Media coverage of the European study that weakens the presumed link between fruit and vegetable consumption and cancer prevention has been extensive. From the New York Times blog:

Eating Vegetables Doesn’t Stop Cancer

A major study tracking the eating habits of 478,000 Europeans suggests that consuming lots of fruits and vegetables has little if any effect on preventing cancer.

The study, published in the current issue of The Journal of the National Cancer Institute, is the latest in a series of studies to debunk the potential of vegetables for lowering cancer risk, but the results don’t mean you should push those greens off your plate.

A number of studies show that high vegetable consumption is associated with lower risk for cardiovascular disease. In addition, there is still some evidence that certain vegetables contain potent, cancer-fighting compounds. And the latest study also suggested a potentially higher anticancer benefit of eating vegetables for people who regularly drink alcohol.

As a result, campaigns urging Americans to eat more vegetables are likely to continue.

“We now have much more information from prospective studies on intake of fruits and vegetables in relation to risk of cardiovascular disease,’’ said Dr. Walter C. Willett, chairman of the department of nutrition at the Harvard School of Public Health. “Thus the advice should continue, but the benefit will be primarily for heart disease and stroke.’’

One suspects that late night comedians and cynical columnists may pile on, adding their derisive comments about veggies.  I'm not sure how a study like this will resonate in the mass media and how many consumers will actually hear this story. It does point out the need for the industry to have a bigger megaphone to share its promotion message with the consuming public. That task would have been easier with a national promotion board for fresh produce, but that is water under the bridge. Here is the PBH thoughtful response to the study.

Fruits and Vegetables Have Other Health Benefits

Wilmington, Del. - Eating a diet rich in fruits and vegetables is good for many reasons, but a new study says that fruits and vegetables don't offer as much protection against cancer as once thought. A large study has found only a modest link between high intake of fruit and vegetables and reduction in overall cancer risk.

Study author Dr. Paolo Boffetta, of the Mount Sinai School of Medicine in New York, wrote about these findings in a study published in the April 6 online issue of the Journal of the National Cancer Institute. Boffetta's team followed nearly 500,000 European subjects in 10 countries over nine years. The data was mostly self-reported by the participants and detailed their dietary and lifestyle habits. While the participants were followed, deaths and incidents of cancer diagnoses were noted.

During the study, the participants' median intake of fruits and vegetables was 335 grams a day. The researchers looked at the effect of increasing fruit and vegetable intake on cancer prevention and found that the more fruits and vegetables you eat, the more protective the effect, but the magnitude of this effect was very weak. Those who increased their fruit and vegetable intake by 200 grams per day found that their overall cancer risk was reduced by three percent. Most of that affect was noted in women. In the end, Boffetta's team decided that the link between fruits and vegetables and cancer prevention was weak at best.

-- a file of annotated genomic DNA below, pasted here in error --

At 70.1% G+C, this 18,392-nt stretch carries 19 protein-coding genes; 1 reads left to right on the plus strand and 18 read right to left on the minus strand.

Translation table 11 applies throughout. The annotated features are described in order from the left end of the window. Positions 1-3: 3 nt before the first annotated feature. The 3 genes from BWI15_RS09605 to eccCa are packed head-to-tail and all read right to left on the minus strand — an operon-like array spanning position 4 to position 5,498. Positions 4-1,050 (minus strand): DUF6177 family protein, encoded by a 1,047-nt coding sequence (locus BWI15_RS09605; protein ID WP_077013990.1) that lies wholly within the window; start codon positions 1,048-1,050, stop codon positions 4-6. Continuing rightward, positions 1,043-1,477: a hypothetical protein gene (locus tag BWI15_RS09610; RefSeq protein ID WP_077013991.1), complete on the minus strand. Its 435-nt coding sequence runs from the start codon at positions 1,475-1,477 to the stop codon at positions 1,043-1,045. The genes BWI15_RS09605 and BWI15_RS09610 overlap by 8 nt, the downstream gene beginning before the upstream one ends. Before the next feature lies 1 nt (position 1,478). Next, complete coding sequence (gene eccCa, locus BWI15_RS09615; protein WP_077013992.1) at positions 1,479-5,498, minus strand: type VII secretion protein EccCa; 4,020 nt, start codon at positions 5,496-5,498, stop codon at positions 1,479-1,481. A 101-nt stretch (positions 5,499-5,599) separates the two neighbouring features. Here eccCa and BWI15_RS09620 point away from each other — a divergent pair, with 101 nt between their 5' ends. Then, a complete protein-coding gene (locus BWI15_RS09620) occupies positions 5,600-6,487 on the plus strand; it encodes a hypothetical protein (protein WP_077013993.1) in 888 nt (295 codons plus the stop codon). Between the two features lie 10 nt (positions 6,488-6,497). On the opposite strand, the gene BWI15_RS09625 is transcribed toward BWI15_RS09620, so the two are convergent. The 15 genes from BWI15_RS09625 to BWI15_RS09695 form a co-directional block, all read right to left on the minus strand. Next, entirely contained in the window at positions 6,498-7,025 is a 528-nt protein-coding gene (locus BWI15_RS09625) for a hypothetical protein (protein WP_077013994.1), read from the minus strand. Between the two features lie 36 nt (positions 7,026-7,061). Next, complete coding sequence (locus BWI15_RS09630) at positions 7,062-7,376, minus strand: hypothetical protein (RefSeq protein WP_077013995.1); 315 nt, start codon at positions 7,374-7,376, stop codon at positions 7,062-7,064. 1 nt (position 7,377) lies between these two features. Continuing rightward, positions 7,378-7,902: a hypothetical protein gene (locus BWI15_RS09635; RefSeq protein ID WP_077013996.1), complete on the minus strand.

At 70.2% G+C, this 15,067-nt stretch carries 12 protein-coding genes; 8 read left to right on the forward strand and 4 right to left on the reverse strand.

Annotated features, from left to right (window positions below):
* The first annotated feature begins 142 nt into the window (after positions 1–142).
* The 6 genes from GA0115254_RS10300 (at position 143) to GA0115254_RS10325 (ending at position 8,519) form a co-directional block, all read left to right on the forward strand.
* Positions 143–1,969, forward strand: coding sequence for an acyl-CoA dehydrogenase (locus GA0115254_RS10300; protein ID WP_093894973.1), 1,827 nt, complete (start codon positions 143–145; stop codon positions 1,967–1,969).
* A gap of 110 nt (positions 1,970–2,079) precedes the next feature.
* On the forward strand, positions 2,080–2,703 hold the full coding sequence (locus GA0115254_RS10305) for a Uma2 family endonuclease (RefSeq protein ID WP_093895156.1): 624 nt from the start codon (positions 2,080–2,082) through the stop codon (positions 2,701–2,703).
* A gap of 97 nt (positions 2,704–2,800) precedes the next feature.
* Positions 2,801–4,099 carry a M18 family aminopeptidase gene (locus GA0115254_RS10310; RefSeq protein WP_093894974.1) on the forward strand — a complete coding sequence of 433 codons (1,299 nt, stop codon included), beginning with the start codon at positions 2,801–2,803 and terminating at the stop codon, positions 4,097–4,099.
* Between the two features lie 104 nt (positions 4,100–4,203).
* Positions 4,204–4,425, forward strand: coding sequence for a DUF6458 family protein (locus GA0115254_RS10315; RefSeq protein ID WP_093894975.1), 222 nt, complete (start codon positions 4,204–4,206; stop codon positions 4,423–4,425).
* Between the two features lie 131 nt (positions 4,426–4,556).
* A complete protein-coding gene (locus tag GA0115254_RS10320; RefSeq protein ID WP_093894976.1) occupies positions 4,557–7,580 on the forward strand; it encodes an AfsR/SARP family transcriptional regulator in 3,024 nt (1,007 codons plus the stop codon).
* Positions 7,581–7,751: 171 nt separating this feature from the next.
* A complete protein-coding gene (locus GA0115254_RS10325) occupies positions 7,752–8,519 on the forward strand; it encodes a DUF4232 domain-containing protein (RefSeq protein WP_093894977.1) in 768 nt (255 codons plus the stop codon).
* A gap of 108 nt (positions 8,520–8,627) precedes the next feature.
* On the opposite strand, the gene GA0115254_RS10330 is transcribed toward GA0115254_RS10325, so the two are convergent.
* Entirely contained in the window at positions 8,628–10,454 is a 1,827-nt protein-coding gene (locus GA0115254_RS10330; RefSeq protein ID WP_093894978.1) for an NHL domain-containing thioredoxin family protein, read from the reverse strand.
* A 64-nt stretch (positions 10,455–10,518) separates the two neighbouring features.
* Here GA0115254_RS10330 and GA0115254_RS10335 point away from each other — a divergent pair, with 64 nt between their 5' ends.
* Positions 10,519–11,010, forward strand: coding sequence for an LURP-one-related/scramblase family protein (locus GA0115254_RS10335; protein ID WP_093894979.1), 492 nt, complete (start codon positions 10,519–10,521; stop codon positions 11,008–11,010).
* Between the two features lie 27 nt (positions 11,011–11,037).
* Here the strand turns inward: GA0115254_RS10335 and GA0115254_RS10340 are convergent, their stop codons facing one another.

However, Boffetta cautions that this doesn't mean you should stop eating fruits and vegetables. He says there is still a great health benefit to be had from eating fruits and vegetables for a number of other reasons, such as reducing the risk of cardiovascular disease. The researchers aren't saying that fruits and vegetables have no effect on cancer risk either. They say that fruits and vegetables are likely to be protective against cancer, although that protective effect is not likely to be large.

Experts commenting on the study are quick to point out that while a two or three percent reduction in risk may not seem very significant, in public health terms it translates to thousands of people not getting cancer simply by eating more fruit and vegetables.

"The research on fruits and vegetables relating to cancer prevention HAS been weakening over the years, but at the same time the correlation has been strengthening for heart disease and weight control," said Elizabeth Pivonka, Ph.D., R.D., president and CEO of Produce for Better Health Foundation, the nonprofit entity behind the Fruits & Veggies-More Matters® national public health initiative. "That is actually in part why oversight of the 5 A Day program, renamed Fruits & Veggies-More Matters in 2007, was transferred from the National Cancer Institute to the CDC."

Pivonka says the study's suggestion that there's more work to be done researching the effects of specific fruits and vegetables on cancer risk is not much of a surprise. She adds that studying specific fruits and vegetables is where this type of research began in the first place and that there still remains good evidence of a link to cancer prevention for certain types of produce, cruciferous vegetables like cabbage, cauliflower and broccoli, for instance.

 Pivonka suggests that "Since we already know obesity increases cancer risk and that eating more fruits and vegetables in place of higher calorie foods decreases the risk of becoming obese, fruits and vegetables can be said to have a preventative effect in that manner."

 She adds that these latest study findings are no reason to cut back on the consumption of fruits and vegetables.

 "Fruits and vegetables can and do help prevent disease and promote health and the inclusion of more fruits and vegetables in the diet can help with feeling full and satisfied after a meal, help reduce calorie intake, and certainly boost overall nutrition." Pivonka says.